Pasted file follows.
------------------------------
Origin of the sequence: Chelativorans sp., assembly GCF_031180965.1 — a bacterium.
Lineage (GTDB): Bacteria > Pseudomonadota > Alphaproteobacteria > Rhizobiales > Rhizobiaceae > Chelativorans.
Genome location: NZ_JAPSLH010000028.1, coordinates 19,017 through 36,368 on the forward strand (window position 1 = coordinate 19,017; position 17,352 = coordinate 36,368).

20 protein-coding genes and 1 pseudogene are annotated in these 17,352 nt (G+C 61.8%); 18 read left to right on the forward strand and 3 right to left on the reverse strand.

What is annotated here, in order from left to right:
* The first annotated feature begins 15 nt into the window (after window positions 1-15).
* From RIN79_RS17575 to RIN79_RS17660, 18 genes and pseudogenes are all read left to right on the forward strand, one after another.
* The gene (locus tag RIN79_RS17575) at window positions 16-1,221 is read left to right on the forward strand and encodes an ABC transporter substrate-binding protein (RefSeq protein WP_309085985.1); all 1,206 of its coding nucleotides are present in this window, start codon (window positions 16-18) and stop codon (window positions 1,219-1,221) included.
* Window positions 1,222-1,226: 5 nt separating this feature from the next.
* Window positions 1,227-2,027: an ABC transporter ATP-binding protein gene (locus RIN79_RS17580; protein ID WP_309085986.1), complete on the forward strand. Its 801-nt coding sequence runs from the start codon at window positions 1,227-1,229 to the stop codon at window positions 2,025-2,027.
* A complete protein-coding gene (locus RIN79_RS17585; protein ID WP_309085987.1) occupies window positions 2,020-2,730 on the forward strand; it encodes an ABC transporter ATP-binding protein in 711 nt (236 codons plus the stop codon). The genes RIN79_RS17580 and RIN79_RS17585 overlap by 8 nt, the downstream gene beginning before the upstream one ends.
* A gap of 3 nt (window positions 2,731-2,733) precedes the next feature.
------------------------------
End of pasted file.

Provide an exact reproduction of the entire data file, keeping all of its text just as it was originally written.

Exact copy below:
Origin of the sequence: Chelativorans sp., assembly GCF_031180965.1 — a bacterium.
Lineage (GTDB): Bacteria > Pseudomonadota > Alphaproteobacteria > Rhizobiales > Rhizobiaceae > Chelativorans.
Genome location: NZ_JAPSLH010000028.1, coordinates 19,017 through 36,368 on the forward strand (window position 1 = coordinate 19,017; position 17,352 = coordinate 36,368).

20 protein-coding genes and 1 pseudogene are annotated in these 17,352 nt (G+C 61.8%); 18 read left to right on the forward strand and 3 right to left on the reverse strand.

What is annotated here, in order from left to right:
* The first annotated feature begins 15 nt into the window (after window positions 1-15).
* From RIN79_RS17575 to RIN79_RS17660, 18 genes and pseudogenes are all read left to right on the forward strand, one after another.
* The gene (locus tag RIN79_RS17575) at window positions 16-1,221 is read left to right on the forward strand and encodes an ABC transporter substrate-binding protein (RefSeq protein WP_309085985.1); all 1,206 of its coding nucleotides are present in this window, start codon (window positions 16-18) and stop codon (window positions 1,219-1,221) included.
* Window positions 1,222-1,226: 5 nt separating this feature from the next.
* Window positions 1,227-2,027: an ABC transporter ATP-binding protein gene (locus RIN79_RS17580; protein ID WP_309085986.1), complete on the forward strand. Its 801-nt coding sequence runs from the start codon at window positions 1,227-1,229 to the stop codon at window positions 2,025-2,027.
* A complete protein-coding gene (locus RIN79_RS17585; protein ID WP_309085987.1) occupies window positions 2,020-2,730 on the forward strand; it encodes an ABC transporter ATP-binding protein in 711 nt (236 codons plus the stop codon). The genes RIN79_RS17580 and RIN79_RS17585 overlap by 8 nt, the downstream gene beginning before the upstream one ends.
* A gap of 3 nt (window positions 2,731-2,733) precedes the next feature.